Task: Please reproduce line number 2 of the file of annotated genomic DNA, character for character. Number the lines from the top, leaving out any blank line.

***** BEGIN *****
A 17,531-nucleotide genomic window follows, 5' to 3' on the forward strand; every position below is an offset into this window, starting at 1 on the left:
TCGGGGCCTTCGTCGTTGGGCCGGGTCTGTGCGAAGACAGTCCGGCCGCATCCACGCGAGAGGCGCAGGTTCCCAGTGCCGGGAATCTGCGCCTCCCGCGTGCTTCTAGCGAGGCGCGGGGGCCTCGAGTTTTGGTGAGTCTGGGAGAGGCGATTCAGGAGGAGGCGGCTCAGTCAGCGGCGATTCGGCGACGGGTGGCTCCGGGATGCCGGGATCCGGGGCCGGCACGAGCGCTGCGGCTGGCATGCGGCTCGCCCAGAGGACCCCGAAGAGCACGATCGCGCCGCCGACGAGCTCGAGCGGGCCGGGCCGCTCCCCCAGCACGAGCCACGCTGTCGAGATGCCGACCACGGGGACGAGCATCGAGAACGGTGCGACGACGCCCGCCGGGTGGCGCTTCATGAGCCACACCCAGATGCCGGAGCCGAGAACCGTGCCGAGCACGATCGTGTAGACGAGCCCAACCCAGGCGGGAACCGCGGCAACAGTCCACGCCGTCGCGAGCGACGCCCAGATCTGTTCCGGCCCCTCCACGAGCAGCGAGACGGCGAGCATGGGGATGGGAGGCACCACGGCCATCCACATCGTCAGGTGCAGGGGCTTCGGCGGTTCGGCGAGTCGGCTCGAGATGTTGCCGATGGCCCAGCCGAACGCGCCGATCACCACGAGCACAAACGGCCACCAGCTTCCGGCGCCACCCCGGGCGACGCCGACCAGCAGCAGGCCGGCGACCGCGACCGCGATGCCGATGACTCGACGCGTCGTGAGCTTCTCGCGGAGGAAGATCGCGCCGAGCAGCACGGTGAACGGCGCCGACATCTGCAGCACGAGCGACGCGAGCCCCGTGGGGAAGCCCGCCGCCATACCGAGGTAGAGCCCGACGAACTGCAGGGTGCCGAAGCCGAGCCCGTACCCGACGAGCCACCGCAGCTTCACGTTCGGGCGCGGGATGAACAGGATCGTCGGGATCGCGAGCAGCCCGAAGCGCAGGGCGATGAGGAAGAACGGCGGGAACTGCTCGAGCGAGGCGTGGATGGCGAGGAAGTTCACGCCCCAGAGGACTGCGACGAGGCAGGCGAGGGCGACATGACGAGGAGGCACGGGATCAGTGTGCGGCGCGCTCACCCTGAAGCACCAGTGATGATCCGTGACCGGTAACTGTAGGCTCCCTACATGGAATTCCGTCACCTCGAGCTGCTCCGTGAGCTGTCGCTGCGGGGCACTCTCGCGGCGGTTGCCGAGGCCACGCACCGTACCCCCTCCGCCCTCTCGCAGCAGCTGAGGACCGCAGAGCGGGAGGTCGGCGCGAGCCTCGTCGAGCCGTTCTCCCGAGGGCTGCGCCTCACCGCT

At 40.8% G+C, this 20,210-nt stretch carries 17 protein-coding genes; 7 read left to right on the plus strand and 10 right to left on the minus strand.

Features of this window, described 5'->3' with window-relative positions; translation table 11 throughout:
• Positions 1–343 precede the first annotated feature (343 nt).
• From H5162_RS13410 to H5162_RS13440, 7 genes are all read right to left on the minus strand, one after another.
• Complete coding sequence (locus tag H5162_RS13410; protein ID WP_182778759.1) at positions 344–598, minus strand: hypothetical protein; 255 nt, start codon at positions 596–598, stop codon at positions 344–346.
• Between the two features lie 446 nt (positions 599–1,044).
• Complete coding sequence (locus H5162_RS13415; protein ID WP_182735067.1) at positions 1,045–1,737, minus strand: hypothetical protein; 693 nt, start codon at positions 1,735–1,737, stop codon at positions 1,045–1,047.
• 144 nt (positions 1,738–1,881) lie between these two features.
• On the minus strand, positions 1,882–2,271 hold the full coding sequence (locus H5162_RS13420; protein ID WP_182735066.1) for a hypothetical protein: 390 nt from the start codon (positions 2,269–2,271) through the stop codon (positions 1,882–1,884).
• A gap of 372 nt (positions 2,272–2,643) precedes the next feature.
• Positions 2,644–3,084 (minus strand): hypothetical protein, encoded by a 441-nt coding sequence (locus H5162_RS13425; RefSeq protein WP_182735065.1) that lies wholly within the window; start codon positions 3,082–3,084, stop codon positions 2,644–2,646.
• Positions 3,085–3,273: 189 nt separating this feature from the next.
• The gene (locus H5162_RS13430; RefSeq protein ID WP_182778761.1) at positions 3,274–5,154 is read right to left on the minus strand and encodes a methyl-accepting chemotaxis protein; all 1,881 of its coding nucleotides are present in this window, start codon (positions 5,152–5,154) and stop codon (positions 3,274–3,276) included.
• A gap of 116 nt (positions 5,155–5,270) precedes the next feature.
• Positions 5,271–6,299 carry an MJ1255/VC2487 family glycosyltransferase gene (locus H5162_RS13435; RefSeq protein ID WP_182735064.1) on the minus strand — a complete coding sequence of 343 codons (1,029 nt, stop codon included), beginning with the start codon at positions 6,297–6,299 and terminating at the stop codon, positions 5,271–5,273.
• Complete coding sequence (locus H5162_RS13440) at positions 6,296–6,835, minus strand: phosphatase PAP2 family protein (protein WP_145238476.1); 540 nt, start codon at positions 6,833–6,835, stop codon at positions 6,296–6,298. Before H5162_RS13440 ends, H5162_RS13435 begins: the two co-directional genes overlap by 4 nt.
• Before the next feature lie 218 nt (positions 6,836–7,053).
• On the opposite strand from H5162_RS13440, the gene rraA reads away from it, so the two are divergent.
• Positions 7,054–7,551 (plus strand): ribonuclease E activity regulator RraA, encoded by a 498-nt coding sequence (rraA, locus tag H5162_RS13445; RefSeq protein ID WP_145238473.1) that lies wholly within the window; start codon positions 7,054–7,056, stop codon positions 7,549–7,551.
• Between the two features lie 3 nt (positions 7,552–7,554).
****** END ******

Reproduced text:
TCGGGGCCTTCGTCGTTGGGCCGGGTCTGTGCGAAGACAGTCCGGCCGCATCCACGCGAGAGGCGCAGGTTCCCAGTGCCGGGAATCTGCGCCTCCCGCGTGCTTCTAGCGAGGCGCGGGGGCCTCGAGTTTTGGTGAGTCTGGGAGAGGCGATTCAGGAGGAGGCGGCTCAGTCAGCGGCGATTCGGCGACGGGTGGCTCCGGGATGCCGGGATCCGGGGCCGGCACGAGCGCTGCGGCTGGCATGCGGCTCGCCCAGAGGACCCCGAAGAGCACGATCGCGCCGCCGACGAGCTCGAGCGGGCCGGGCCGCTCCCCCAGCACGAGCCACGCTGTCGAGATGCCGACCACGGGGACGAGCATCGAGAACGGTGCGACGACGCCCGCCGGGTGGCGCTTCATGAGCCACACCCAGATGCCGGAGCCGAGAACCGTGCCGAGCACGATCGTGTAGACGAGCCCAACCCAGGCGGGAACCGCGGCAACAGTCCACGCCGTCGCGAGCGACGCCCAGATCTGTTCCGGCCCCTCCACGAGCAGCGAGACGGCGAGCATGGGGATGGGAGGCACCACGGCCATCCACATCGTCAGGTGCAGGGGCTTCGGCGGTTCGGCGAGTCGGCTCGAGATGTTGCCGATGGCCCAGCCGAACGCGCCGATCACCACGAGCACAAACGGCCACCAGCTTCCGGCGCCACCCCGGGCGACGCCGACCAGCAGCAGGCCGGCGACCGCGACCGCGATGCCGATGACTCGACGCGTCGTGAGCTTCTCGCGGAGGAAGATCGCGCCGAGCAGCACGGTGAACGGCGCCGACATCTGCAGCACGAGCGACGCGAGCCCCGTGGGGAAGCCCGCCGCCATACCGAGGTAGAGCCCGACGAACTGCAGGGTGCCGAAGCCGAGCCCGTACCCGACGAGCCACCGCAGCTTCACGTTCGGGCGCGGGATGAACAGGATCGTCGGGATCGCGAGCAGCCCGAAGCGCAGGGCGATGAGGAAGAACGGCGGGAACTGCTCGAGCGAGGCGTGGATGGCGAGGAAGTTCACGCCCCAGAGGACTGCGACGAGGCAGGCGAGGGCGACATGACGAGGAGGCACGGGATCAGTGTGCGGCGCGCTCACCCTGAAGCACCAGTGATGATCCGTGACCGGTAACTGTAGGCTCCCTACATGGAATTCCGTCACCTCGAGCTGCTCCGTGAGCTGTCGCTGCGGGGCACTCTCGCGGCGGTTGCCGAGGCCACGCACCGTACCCCCTCCGCCCTCTCGCAGCAGCTGAGGACCGCAGAGCGGGAGGTCGGCGCGAGCCTCGTCGAGCCGTTCTCCCGAGGGCTGCGCCTCACCGCT